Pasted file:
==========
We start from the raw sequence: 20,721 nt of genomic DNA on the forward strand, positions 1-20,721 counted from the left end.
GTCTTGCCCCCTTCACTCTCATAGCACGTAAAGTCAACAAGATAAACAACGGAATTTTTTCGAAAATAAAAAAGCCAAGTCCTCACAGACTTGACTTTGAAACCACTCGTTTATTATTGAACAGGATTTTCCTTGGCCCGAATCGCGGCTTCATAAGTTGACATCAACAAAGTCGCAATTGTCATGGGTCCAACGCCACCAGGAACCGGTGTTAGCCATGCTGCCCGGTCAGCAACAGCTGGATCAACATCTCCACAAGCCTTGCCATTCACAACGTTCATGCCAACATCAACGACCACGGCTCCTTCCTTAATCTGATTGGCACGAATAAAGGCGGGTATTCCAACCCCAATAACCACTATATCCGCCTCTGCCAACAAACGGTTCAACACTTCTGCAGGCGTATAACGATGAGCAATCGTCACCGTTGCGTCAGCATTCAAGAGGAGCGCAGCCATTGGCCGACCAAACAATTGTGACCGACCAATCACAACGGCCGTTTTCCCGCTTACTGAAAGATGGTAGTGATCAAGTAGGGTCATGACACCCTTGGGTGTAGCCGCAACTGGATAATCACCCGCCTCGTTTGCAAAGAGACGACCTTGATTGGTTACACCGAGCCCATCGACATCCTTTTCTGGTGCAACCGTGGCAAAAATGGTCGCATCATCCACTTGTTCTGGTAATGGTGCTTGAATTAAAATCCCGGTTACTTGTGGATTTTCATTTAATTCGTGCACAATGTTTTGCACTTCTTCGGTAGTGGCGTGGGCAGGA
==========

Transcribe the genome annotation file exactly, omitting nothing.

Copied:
We start from the raw sequence: 20,721 nt of genomic DNA on the forward strand, positions 1-20,721 counted from the left end.
GTCTTGCCCCCTTCACTCTCATAGCACGTAAAGTCAACAAGATAAACAACGGAATTTTTTCGAAAATAAAAAAGCCAAGTCCTCACAGACTTGACTTTGAAACCACTCGTTTATTATTGAACAGGATTTTCCTTGGCCCGAATCGCGGCTTCATAAGTTGACATCAACAAAGTCGCAATTGTCATGGGTCCAACGCCACCAGGAACCGGTGTTAGCCATGCTGCCCGGTCAGCAACAGCTGGATCAACATCTCCACAAGCCTTGCCATTCACAACGTTCATGCCAACATCAACGACCACGGCTCCTTCCTTAATCTGATTGGCACGAATAAAGGCGGGTATTCCAACCCCAATAACCACTATATCCGCCTCTGCCAACAAACGGTTCAACACTTCTGCAGGCGTATAACGATGAGCAATCGTCACCGTTGCGTCAGCATTCAAGAGGAGCGCAGCCATTGGCCGACCAAACAATTGTGACCGACCAATCACAACGGCCGTTTTCCCGCTTACTGAAAGATGGTAGTGATCAAGTAGGGTCATGACACCCTTGGGTGTAGCCGCAACTGGATAATCACCCGCCTCGTTTGCAAAGAGACGACCTTGATTGGTTACACCGAGCCCATCGACATCCTTTTCTGGTGCAACCGTGGCAAAAATGGTCGCATCATCCACTTGTTCTGGTAATGGTGCTTGAATTAAAATCCCGGTTACTTGTGGATTTTCATTTAATTCGTGCACAATGTTTTGCACTTCTTCGGTAGTGGCGTGGGCAGGA